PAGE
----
Oosthuizen eyes Masters spot
South African Louis Oosthuizen has given himself another chance to win his first European Tour title – and a place in The Masters.
South African Louis Oosthuizen has given himself yet another chance to win his first European Tour title – and with it a place in The Masters.
Runner-up to Welshman Rhys Davies in Morocco last week after leading by three with 15 holes to play, Oosthuizen takes a one-shot advantage over England’s Robert Coles into the final day of the Andalucian Open in Malaga.
Only a victory will probably do for the 27-year-old in his bid for a second successive trip to Augusta and a four under par 66 kept him on course.
Oosthuizen, four times second on the circuit but five times a winner in his home country, now stands 14 under and said: “My putting has not let me down, but I’m not happy with how I hit a few irons shots.
“It’s a low-scoring course, but the thing is you can try and attack it too much and make stupid bogeys. I made a few today.”
Coles, a 37-year-old West Ham fan from Essex, has been on and off the Tour since his debut in 1995, making 10 trips to the qualifying school and never finishing higher than third in an event.
His 63 was his lowest round in 267 tournaments and lifted him from ninth to second while fellow Englishman Sam Hutsby, the joint overnight leader, dropped back to joint fifth on 10 under with a level par 70.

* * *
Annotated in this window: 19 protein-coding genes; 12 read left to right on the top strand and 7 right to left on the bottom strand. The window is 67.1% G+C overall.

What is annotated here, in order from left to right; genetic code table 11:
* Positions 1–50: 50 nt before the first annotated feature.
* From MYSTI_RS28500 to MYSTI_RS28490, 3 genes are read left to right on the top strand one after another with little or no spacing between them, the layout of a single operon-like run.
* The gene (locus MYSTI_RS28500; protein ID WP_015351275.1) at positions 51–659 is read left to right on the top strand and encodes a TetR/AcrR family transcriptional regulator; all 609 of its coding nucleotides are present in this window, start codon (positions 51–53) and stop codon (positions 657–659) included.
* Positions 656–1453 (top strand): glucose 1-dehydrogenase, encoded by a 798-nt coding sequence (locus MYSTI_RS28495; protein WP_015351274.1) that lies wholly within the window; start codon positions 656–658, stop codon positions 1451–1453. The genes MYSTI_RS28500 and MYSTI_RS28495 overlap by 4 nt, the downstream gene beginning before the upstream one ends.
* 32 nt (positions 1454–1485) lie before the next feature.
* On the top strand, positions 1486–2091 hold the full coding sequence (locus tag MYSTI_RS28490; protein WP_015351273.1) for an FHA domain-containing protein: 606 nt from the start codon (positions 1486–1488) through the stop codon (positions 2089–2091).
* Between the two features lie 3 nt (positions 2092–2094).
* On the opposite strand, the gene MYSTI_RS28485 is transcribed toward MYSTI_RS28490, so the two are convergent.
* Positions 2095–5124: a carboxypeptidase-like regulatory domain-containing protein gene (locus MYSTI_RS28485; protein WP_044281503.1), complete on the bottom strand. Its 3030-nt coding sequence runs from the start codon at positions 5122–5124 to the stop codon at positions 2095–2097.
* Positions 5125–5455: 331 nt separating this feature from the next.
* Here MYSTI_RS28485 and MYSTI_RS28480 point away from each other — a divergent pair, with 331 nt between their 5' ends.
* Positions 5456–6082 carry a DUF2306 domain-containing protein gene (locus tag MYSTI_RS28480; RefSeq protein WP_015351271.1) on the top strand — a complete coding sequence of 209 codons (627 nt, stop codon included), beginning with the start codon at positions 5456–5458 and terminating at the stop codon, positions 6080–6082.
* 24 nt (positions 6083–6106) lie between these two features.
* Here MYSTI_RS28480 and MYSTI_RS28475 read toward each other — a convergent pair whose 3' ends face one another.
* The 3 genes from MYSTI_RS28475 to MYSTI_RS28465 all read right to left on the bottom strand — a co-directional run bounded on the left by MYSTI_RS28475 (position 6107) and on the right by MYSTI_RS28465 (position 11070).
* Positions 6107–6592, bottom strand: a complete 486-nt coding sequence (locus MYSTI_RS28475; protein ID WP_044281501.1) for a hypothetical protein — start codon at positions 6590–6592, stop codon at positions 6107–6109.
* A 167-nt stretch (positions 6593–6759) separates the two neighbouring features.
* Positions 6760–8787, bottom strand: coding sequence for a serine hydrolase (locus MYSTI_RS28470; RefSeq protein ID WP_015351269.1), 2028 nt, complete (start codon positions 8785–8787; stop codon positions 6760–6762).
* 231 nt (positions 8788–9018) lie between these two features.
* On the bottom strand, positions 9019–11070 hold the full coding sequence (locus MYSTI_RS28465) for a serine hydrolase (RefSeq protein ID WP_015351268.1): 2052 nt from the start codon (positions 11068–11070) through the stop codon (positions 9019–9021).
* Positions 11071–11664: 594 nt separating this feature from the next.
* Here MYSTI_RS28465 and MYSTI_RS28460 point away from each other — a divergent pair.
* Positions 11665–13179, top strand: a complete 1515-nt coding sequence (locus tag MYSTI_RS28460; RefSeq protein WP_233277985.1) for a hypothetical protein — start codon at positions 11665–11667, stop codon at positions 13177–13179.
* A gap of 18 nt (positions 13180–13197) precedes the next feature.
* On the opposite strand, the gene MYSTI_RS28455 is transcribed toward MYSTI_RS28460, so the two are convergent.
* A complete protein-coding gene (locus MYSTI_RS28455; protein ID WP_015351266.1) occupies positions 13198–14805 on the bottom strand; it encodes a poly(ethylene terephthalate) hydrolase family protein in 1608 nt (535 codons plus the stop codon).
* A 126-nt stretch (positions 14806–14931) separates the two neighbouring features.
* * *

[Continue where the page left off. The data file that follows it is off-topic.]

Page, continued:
Coles lost his father in January, but with wife Sinead expecting their second child shortly he is enjoying being back on Tour.
His last full season was 2006, but after failing on his last three visits to the qualifying school he graduated from the Challenge Tour at the end of last year.
“There have been lots of times when I thought I might not have another chance,” he said.
“I had three years on the Challenge Tour and each time I thought, ‘Am I doing the right thing?’, but getting my card back justifies the effort.”
He started for home with five successive birdies to climb into the hunt, chipped in to stay par at the 16th and finished with another birdie. Having holed from off the green at the 11th as well, his round contained a mere 20 putts.
The former Petticoat Lane market stall worker would be a surprise winner, but not as much as the player in third place.
Spaniard Gabriel Canizares, who on Friday had the first albatross of the Tour season, is only two behind on 12 under following a 65.
He is the son of former Ryder Cup player Jose Maria, but stands 1,362nd in the world – joint last with no points to his name – and does not even have a Tour card at the moment.
Hutsby, a 21-year-old rookie from Hampshire, had a ding-dong battle with Oosthuizen over the first 10 holes, making up for three bogeys with five birdies to remain joint leader.
But he played the last eight holes in two over compared to the South African’s two under.
That left fellow Englishman Richard Finch in fourth on 11 under and Hutsby one further back alongside Scot Peter Whiteford and Dutchman Robert-Jan Derksen.
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